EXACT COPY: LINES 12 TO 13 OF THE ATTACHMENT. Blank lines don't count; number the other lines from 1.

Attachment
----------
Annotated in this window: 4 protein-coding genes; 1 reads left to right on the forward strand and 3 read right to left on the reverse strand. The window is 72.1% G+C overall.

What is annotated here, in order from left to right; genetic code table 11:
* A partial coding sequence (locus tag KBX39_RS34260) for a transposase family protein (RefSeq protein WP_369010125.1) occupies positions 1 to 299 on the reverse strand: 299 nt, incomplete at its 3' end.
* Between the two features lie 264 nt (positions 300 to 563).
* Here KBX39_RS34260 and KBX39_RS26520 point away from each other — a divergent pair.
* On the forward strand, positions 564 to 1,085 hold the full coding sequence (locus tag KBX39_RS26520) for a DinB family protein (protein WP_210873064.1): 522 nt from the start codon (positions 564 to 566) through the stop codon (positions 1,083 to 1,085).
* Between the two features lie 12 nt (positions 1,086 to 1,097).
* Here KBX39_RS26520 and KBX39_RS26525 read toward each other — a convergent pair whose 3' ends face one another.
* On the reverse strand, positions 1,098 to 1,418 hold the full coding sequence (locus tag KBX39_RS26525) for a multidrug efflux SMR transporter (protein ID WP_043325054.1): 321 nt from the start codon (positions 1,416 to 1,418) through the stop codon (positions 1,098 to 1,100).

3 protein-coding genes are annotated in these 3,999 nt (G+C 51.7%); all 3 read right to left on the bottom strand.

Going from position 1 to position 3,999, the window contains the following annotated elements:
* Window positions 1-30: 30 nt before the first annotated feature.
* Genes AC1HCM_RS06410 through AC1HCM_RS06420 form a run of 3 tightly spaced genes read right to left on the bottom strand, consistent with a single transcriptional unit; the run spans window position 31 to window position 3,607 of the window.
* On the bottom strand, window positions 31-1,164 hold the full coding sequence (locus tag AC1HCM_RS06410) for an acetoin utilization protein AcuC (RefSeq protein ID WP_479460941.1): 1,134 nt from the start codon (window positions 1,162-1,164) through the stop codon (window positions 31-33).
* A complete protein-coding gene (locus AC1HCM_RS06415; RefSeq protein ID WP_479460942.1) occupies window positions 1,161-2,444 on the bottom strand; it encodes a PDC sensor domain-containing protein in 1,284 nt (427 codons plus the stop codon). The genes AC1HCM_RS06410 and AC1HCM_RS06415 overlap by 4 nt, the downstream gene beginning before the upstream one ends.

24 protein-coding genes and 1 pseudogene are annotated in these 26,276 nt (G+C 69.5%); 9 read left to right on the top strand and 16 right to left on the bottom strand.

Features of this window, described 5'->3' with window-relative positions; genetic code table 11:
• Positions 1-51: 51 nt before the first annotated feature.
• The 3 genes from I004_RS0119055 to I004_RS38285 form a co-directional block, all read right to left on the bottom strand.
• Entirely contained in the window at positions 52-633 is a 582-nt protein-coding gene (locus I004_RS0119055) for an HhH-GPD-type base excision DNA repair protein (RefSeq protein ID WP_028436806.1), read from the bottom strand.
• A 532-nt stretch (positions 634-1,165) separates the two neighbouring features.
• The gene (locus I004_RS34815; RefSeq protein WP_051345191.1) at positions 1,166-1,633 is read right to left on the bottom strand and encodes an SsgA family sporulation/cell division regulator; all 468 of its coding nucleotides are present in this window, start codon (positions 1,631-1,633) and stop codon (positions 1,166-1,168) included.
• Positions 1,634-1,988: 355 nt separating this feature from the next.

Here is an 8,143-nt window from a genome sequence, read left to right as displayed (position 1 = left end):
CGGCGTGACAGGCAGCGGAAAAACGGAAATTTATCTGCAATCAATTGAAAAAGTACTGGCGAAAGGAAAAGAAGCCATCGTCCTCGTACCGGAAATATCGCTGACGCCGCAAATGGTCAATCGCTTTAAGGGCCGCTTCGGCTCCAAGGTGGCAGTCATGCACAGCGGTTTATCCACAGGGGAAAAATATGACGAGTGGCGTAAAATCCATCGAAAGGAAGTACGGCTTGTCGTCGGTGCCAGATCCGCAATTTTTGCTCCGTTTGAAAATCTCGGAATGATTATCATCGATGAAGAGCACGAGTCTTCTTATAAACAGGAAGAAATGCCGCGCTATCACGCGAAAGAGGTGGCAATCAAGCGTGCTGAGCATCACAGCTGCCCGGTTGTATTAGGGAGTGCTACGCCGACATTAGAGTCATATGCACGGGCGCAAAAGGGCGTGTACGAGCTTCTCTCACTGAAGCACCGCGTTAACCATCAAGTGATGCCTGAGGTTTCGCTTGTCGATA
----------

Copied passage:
* Window positions 1-30: 30 nt before the first annotated feature.
* Genes AC1HCM_RS06410 through AC1HCM_RS06420 form a run of 3 tightly spaced genes read right to left on the bottom strand, consistent with a single transcriptional unit; the run spans window position 31 to window position 3,607 of the window.